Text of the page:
The prevailing perception about Bihari women in a sub-urban or rural setting reduces the different dimensions of their persona into fossilised gender identities like ‘left-behind women’. In other words, they are mostly considered as the passive recipient of exploitative patriarchal actions in a traditional, patriarchal society of Bihar.
However, a closer look at the society of Bihar would suggest that the role of the women of Bihar is far more dynamic and powerful than a mere passive victim of patriarchal hegemony. A history of migration of males of Bihar in search of better livelihood has resulted in an environment for women where they are not under the constant and direct control of their male counterparts and it provides for a space where they assert themselves more freely in both private and public space.
Changing gender dynamics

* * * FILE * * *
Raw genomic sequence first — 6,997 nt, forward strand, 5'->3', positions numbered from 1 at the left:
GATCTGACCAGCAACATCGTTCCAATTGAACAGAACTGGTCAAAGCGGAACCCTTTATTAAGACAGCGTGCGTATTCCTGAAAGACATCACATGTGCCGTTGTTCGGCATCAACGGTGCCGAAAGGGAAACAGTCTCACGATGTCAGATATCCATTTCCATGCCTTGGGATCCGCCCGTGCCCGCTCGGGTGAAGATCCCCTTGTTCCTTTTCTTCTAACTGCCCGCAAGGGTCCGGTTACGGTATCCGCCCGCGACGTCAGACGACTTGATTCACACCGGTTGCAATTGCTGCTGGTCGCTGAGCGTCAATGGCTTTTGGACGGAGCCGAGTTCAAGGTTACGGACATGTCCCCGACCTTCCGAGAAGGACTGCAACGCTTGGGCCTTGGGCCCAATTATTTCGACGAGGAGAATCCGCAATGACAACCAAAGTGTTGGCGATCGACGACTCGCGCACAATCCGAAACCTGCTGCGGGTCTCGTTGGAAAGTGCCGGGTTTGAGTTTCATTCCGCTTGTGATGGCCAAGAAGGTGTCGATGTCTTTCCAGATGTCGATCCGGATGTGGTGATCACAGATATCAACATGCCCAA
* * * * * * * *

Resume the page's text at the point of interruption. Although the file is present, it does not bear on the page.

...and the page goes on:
To start with, the conviction stems from the immediate lived realities as I saw my mother started to assert herself after my father left home (in Darbhanga) to work as a migrant worker in Delhi and then in far-off Naxal affected areas from where it was difficult to come back home on a regular interval. In the wake of such a situation, she, ‘a left-behind woman’, took upon herself the responsibility to not only run her family (which entailed doing the usual household chores such as cooking and cleaning, getting weekly rations from the ration shops, deciding and providing the standard of education and healthcare for us etc.) but also managed to run the small-scale business (a Xerox shop) that my father had.